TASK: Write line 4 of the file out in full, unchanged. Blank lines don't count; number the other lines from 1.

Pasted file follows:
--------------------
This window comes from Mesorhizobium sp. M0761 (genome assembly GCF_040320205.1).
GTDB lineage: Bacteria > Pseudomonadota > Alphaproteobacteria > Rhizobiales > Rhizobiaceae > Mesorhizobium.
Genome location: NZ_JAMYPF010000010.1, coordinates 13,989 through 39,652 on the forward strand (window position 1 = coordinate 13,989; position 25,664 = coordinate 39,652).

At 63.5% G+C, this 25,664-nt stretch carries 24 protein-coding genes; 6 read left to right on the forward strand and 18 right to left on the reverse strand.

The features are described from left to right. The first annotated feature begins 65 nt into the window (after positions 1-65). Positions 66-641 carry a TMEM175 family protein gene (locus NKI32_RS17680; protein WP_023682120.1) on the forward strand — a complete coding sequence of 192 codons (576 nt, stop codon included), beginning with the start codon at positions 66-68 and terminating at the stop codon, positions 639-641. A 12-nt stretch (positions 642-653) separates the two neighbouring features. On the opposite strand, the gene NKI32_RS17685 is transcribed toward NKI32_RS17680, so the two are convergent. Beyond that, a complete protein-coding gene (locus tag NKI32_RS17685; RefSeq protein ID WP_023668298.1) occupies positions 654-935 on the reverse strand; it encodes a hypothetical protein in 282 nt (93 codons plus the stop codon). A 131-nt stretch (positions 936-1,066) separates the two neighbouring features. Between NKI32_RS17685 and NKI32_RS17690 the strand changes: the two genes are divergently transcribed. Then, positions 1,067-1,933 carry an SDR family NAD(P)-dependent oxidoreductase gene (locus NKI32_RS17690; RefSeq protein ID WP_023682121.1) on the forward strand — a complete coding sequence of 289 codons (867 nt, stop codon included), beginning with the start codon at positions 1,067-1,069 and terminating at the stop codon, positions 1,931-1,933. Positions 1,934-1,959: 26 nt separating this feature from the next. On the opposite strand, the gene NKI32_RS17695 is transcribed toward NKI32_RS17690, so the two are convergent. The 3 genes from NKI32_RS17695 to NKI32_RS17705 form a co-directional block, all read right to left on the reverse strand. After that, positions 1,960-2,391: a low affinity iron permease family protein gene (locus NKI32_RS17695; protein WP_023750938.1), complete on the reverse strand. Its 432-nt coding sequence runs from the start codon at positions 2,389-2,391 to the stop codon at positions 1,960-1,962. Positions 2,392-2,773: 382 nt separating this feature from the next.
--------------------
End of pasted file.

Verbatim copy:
At 63.5% G+C, this 25,664-nt stretch carries 24 protein-coding genes; 6 read left to right on the forward strand and 18 right to left on the reverse strand.